Some verbs are said to be used usually in negative or interrogatory (or sometimes conditional) sentences in some English-Japanese dictionaries.

For example, "care" which means "worry", "stand" which means "endure", "fault" which means "criticize" are that.


I have three questions though you don't necessarily have to answer all:

  • Why those rules were created?
  • What would you think if you saw those verbs are used in affirmative sentences?
  • Can I use those words in affirmative sentences when you use those words in negative or interrogatory sentences and I wanna say yes?
  • Usually being the operative word. Expressions such as "I don't care", "I can't stand it" and "I can't fault it" are very common. Commented Jan 23, 2023 at 9:27

1 Answer 1


Those "rules" were never created, except when somebody noticed how people actually use the words and wrote it down: language rules are descriptive, not prescriptive (and language is very rarely consciously created). And "why" questions about language are almost always unanswerable. People came to use the words in those ways and not others.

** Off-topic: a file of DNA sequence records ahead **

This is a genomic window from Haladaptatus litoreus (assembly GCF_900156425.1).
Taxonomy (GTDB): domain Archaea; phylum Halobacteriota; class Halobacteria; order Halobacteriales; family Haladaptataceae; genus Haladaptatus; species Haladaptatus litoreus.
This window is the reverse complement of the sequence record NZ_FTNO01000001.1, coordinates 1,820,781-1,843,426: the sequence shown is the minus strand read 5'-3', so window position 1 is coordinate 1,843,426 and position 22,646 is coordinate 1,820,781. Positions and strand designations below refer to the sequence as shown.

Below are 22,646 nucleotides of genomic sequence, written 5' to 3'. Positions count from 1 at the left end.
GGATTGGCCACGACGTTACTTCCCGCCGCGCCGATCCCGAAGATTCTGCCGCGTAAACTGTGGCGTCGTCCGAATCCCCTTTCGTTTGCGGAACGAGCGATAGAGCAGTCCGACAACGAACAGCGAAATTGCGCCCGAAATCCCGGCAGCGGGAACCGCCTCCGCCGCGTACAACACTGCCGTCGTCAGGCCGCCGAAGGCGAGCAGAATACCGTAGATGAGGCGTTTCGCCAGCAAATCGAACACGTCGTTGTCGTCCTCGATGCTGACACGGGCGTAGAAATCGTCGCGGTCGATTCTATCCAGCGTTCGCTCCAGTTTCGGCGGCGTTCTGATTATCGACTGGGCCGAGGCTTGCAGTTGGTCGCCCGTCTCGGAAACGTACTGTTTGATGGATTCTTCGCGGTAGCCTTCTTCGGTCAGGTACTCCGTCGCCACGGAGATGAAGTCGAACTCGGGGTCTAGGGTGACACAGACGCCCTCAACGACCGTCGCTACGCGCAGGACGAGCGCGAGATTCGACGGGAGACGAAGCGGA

The answers to your second and third questions is that they can be used in those senses affirmatively, but will sound odd and might not be understood without context. One context is that in your third question.

"You stand it" without context is likely to confuse; but a conversation that goes "I can't stand it!" "I'm sorry, but you'll have to stand it" is perfectly understandable.

Similarly "I will fault that book" is unusual and may not be understood, but "I can't fault the performance" "Well, I can: I will fault it until they stop doing it" is understandable. It's still not standard, though.

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